1988      </author>
1989      <author fullname="J. Gettys" initials="J." surname="Gettys">
1990        <organization>W3C</organization>
1991        <address><email>jg@w3.org</email></address>
1992      </author>
1993      <author fullname="J. Mogul" initials="J." surname="Mogul">
1994        <organization>Compaq Computer Corporation</organization>
1995        <address><email>mogul@wrl.dec.com</email></address>
1996      </author>
1997      <author fullname="H. Frystyk" initials="H." surname="Frystyk">
1998        <organization>MIT Laboratory for Computer Science</organization>
1999        <address><email>frystyk@w3.org</email></address>
2000      </author>
2001      <author fullname="L. Masinter" initials="L." surname="Masinter">
2002        <organization>Xerox Corporation</organization>
2003        <address><email>masinter@parc.xerox.com</email></address>
2004      </author>
2005      <author fullname="P. Leach" initials="P." surname="Leach">
2006        <organization>Microsoft Corporation</organization>
2007        <address><email>paulle@microsoft.com</email></address>
2008      </author>
2009      <author fullname="T. Berners-Lee" initials="T." surname="Berners-Lee">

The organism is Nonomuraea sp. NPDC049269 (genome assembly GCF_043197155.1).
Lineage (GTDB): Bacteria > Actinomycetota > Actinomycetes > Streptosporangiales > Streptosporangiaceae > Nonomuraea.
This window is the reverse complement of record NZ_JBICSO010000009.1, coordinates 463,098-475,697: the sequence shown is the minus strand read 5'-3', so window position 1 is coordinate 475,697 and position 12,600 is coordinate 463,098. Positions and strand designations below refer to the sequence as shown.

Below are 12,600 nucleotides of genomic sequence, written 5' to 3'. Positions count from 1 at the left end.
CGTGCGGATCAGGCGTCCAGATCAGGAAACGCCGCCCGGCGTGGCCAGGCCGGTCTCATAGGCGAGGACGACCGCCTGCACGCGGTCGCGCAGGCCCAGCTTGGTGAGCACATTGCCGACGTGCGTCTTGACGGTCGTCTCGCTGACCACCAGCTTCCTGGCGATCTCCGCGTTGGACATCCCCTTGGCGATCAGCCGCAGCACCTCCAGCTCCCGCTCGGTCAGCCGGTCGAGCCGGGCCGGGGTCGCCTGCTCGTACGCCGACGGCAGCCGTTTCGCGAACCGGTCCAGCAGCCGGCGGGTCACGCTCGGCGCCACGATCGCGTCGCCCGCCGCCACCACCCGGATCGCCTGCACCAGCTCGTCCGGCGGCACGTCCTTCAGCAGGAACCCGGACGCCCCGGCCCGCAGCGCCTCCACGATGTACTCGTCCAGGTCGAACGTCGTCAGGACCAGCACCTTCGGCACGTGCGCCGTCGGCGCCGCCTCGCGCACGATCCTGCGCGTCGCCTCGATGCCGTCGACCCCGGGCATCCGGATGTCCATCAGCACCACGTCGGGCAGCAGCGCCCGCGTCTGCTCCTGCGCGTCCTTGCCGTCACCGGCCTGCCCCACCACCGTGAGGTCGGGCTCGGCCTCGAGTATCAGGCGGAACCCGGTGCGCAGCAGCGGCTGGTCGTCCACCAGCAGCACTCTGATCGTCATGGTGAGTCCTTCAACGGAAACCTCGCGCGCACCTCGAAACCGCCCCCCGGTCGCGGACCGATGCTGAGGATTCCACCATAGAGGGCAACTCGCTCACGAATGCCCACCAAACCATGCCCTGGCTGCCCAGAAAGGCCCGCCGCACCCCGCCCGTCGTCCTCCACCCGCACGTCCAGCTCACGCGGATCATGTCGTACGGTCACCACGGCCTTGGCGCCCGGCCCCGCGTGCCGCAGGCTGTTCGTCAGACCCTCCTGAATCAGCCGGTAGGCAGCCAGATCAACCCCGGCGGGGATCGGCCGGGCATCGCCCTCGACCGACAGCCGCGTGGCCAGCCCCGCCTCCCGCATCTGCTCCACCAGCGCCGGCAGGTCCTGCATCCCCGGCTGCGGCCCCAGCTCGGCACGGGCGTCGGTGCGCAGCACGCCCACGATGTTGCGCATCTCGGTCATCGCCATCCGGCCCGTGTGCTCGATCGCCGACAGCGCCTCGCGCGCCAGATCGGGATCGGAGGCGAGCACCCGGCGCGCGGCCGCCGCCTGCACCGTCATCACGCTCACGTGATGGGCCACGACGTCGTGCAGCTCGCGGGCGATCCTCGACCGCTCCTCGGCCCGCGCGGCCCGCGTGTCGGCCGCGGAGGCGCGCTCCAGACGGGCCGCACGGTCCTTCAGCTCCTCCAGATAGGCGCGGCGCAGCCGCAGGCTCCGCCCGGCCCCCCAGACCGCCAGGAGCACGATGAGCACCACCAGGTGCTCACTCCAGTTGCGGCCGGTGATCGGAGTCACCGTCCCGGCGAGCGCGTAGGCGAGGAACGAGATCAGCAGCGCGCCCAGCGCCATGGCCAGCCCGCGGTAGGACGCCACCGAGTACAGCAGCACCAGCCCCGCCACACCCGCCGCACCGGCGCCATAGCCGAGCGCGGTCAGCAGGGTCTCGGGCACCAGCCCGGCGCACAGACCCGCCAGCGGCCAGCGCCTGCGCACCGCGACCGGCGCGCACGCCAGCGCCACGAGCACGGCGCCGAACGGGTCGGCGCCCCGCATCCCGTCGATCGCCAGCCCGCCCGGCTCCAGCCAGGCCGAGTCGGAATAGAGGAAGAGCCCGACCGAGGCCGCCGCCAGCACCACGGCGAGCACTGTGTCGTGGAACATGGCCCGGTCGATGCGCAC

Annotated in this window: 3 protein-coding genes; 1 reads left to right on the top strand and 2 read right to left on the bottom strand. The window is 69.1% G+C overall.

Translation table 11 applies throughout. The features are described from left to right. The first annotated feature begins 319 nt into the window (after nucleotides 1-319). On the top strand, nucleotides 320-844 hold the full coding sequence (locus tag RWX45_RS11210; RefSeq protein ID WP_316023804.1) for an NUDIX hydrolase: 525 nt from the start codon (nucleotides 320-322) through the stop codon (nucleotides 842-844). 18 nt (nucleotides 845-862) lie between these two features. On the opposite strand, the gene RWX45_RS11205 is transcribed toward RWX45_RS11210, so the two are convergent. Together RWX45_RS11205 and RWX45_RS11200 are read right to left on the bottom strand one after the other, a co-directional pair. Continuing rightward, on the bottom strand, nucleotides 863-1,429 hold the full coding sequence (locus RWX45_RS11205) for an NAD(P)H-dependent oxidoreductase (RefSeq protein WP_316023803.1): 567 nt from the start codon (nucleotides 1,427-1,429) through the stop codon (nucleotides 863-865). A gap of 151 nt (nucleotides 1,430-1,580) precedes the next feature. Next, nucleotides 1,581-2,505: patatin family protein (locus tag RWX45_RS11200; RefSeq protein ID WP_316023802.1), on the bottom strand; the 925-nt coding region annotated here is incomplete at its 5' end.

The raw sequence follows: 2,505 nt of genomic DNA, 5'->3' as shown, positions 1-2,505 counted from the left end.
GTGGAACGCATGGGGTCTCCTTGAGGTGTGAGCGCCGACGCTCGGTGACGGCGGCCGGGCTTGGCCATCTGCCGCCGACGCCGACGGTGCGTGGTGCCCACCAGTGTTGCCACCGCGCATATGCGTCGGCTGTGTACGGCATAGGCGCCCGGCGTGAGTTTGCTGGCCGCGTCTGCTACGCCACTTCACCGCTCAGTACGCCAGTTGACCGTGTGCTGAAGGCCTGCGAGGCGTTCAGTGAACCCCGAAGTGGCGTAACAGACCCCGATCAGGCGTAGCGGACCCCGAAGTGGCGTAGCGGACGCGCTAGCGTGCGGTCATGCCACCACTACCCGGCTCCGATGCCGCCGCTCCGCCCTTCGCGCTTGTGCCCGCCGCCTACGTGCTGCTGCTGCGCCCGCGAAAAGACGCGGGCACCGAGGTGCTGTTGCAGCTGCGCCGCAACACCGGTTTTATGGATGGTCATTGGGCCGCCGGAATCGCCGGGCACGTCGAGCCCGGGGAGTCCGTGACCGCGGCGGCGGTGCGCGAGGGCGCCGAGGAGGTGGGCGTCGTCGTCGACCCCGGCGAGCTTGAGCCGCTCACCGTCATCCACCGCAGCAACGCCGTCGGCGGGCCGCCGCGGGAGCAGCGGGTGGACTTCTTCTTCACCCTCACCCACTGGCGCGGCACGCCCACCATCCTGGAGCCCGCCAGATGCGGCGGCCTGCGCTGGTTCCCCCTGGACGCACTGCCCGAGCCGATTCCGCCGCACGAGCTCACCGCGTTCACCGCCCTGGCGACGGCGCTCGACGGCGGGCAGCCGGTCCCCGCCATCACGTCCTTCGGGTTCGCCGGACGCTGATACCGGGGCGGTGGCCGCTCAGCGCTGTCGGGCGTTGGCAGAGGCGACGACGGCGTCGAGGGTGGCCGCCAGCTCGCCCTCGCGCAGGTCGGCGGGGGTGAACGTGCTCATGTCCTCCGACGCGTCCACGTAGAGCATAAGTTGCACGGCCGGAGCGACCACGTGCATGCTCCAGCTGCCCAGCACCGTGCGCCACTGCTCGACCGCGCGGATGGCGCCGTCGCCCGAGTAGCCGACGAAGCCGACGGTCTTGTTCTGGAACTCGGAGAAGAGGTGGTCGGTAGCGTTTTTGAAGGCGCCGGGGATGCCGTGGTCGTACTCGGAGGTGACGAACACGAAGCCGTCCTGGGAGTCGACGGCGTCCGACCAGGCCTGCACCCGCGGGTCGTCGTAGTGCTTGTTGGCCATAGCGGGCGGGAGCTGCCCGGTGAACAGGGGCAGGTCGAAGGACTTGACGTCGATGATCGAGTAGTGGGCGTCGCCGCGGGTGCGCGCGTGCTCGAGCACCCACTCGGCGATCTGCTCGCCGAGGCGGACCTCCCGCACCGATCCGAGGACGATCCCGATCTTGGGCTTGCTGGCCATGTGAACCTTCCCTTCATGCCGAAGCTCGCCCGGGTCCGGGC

2010        <organization>W3C</organization>
2011        <address><email>timbl@w3.org</email></address>
2012      </author>
2013      <date month="June" year="1999" />
2014    </front>
2015    <seriesInfo name="RFC" value="2616" />
2016  </reference>
2017
2018  <reference anchor="RFC3864">
2019    <front>
2020      <title>Registration Procedures for Message Header Fields</title>
2021      <author fullname="G. Klyne" initials="G." surname="Klyne">
2022        <organization>Nine by Nine</organization>
2023        <address><email>GK-IETF@ninebynine.org</email></address>
2024      </author>
2025      <author fullname="M. Nottingham" initials="M." surname="Nottingham">
2026        <organization>BEA Systems</organization>
2027        <address><email>mnot@pobox.com</email></address>
2028      </author>
2029      <author fullname="J. Mogul" initials="J." surname="Mogul">
2030        <organization>HP Labs</organization>
2031        <address><email>JeffMogul@acm.org</email></address>